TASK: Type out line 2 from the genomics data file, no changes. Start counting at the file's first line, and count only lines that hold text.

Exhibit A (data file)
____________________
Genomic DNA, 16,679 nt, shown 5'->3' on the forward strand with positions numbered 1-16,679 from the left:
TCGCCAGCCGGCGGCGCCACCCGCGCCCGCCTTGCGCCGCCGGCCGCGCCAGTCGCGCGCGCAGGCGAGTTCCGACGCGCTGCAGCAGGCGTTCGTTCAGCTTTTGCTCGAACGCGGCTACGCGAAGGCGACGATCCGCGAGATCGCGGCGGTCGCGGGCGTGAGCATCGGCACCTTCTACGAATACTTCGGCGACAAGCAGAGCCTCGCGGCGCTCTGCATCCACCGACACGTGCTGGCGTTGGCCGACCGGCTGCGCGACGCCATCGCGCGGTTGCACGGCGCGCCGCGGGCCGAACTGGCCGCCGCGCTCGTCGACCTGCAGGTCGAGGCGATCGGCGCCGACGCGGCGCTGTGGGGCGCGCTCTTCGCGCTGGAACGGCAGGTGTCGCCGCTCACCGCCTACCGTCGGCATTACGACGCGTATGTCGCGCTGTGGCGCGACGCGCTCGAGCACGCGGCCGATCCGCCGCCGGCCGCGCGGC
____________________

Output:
TCGCCAGCCGGCGGCGCCACCCGCGCCCGCCTTGCGCCGCCGGCCGCGCCAGTCGCGCGCGCAGGCGAGTTCCGACGCGCTGCAGCAGGCGTTCGTTCAGCTTTTGCTCGAACGCGGCTACGCGAAGGCGACGATCCGCGAGATCGCGGCGGTCGCGGGCGTGAGCATCGGCACCTTCTACGAATACTTCGGCGACAAGCAGAGCCTCGCGGCGCTCTGCATCCACCGACACGTGCTGGCGTTGGCCGACCGGCTGCGCGACGCCATCGCGCGGTTGCACGGCGCGCCGCGGGCCGAACTGGCCGCCGCGCTCGTCGACCTGCAGGTCGAGGCGATCGGCGCCGACGCGGCGCTGTGGGGCGCGCTCTTCGCGCTGGAACGGCAGGTGTCGCCGCTCACCGCCTACCGTCGGCATTACGACGCGTATGTCGCGCTGTGGCGCGACGCGCTCGAGCACGCGGCCGATCCGCCGCCGGCCGCGCGGC